1. Introduction

Exception handling is one of the most crucial aspects of writing a robust application. Exceptions can arise in an application for various reasons, either unexpectedly or as a result of deliberately managing undesired situations.

In the Scala ecosystem, ScalaTest is one of the most popular testing frameworks. In addition to the numerous methods for verifying expected data or states, ScalaTest offers a variety of approaches to testing exceptions. We can use ScalaTest to test scenarios that throw exceptions, as well as to handle failures in Try or Future constructs.

In this tutorial, we’ll explore various ways of handling exceptions using ScalaTest.

2. Testing Methods That Throw Exception

Typically, in Scala, we avoid throwing exceptions as it may not be evident from the method signature. Nonetheless, in certain scenarios, such as when utilizing the require() method or calling Java methods, exceptions might be raised. We can test such methods in ScalaTest using two different approaches.

Let’s create a method to showcase the utilization of exception handling in ScalaTest:

def explodingMethod(): Unit = {
  throw new RuntimeException("Boom boom!")

Notably we’re going to use the AsyncWordSpec flavor of ScalaTest for this tutorial.

2.1. Using intercept()

We can use the intercept() method in ScalaTest to capture and verify expected exceptions.

Let’s write the test case for testing the above-created method:

val exception = intercept[RuntimeException](explodingMethod())
exception shouldBe a[RuntimeException]
exception.getMessage shouldBe "Boom boom!"

In this context, the intercept() method requires the type of the exception as its type parameter. Additionally, it takes a method or a code block to be tested as the parameter. The intercept() method extracts the exception and returns it. However, if the code block doesn’t throw the expected exception, the test becomes a failure.

Since we extracted the exception, we can perform additional checks on the resultant object.

Moreover, we can also use any parent class of the expected exception:

val exception = intercept[Exception](explodingMethod())
exception shouldBe a[Exception]
exception shouldBe a[RuntimeException]

In the code above, we’re using Exception in the intercept block instead of RuntimeException.

2.2. Using assertThrows()

Another way to test for an exception is by using the assertThrows() method. Let’s test the previously created method using assertThrows():


The test fails if there is no RuntimeException thrown in the explodingMethod(). Similar to the intercept() method, we can also utilize any parent type of RuntimeException.

The intercept() and assertThrows() operate similarly, except that in intercept(), we can extract the exception object, which isn’t possible with assertThrows().

3. Testing for Exceptions in Try

In Scala, we commonly utilize Try when dealing with code that might fail with an exception. Let’s explore how we can test for exceptions in methods that return a Try instance.

Let’s create a sample method that returns a Try:

def getLastDigit(num: Int): Try[Int] = {
  Try {
    require(num > 0, "Only positive numbers supported!")
    num % 10

Now, we can write the test case to test this method:

val result = getLastDigit(-100)
result.failed.get shouldBe a[IllegalArgumentException]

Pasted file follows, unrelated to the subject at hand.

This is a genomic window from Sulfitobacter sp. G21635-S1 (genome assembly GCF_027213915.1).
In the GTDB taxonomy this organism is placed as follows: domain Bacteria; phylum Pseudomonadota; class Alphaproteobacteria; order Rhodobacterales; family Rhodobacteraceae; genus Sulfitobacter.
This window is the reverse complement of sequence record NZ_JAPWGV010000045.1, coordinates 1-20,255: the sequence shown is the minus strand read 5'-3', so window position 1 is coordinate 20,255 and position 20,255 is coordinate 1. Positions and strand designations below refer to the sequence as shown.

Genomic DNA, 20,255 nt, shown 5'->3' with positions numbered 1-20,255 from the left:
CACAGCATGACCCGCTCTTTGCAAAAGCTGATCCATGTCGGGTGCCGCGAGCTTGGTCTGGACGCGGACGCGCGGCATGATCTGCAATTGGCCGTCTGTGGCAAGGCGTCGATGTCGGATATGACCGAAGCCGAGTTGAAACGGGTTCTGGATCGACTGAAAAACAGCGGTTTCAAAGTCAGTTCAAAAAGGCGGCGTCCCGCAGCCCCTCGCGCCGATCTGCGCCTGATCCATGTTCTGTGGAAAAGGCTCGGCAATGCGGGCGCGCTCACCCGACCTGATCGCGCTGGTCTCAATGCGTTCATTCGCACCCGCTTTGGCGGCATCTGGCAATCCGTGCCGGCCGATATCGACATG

result.failed.get.getMessage should include(
  "Only positive numbers supported!"

In this case, we’re extracting the exception object from the Try instance using the failed() method. We can then compare the type and the error message easily.

4. Testing for Exceptions in Future

In Scala, asynchronous operations are generally handled using the Future type. In this section, we’ll test for exceptions on Future values.

Firstly, let’s write a method to simulate asynchronous operation using Future:

def getDBResult(): Future[Int] = {
  Future.failed(new RuntimeException("Unexpected error occurred!"))

We can use multiple ways in ScalaTest to test for the failures in Future type. We’re using the AsyncWordSpec that expects Future[Assertion] as the response from the test case.

4.1. Using Future.failed()

We can use the failed() method on the Future instance to extract the exception object and compare it against the expected exception:

val futureResult = getDBResult()
futureResult.failed.map { ex =>
  ex shouldBe a[RuntimeException]
  ex.getMessage shouldBe "Unexpected error occurred!"

Here, we extract the exception object and compare it against the expected exception message.

4.2. Using recoverToSucceededIf()

Another way to test a failed Future is by using the recoverToSucceededIf() method:

val futureResult = getDBResult()

This is the async version of the assertThrows() method we discussed earlier. In this case, we can only compare the exception type, and not the error message.

4.3. Using recoverToExceptionIf()

ScalaTest also offers the recoverToExceptionIf() method, allowing us to retrieve the exception object and perform more detailed comparisons. This is similar to the intercept() method we discussed earlier:

val futureResult = getDBResult()
recoverToExceptionIf[RuntimeException](futureResult).map { rt =>
  rt.getMessage shouldBe "Unexpected error occurred!"

This approach provides more flexibility in terms of inspecting and asserting specific details of the exception.

5. Conclusion

In this article, we explored various approaches for exception testing with ScalaTest. We also discussed techniques to assess failures in Try and Future data types. Furthermore, we explored ways to perform detailed tests and closely examine specific details in the context of failures.

As always, the sample code used in this article is available over on GitHub.

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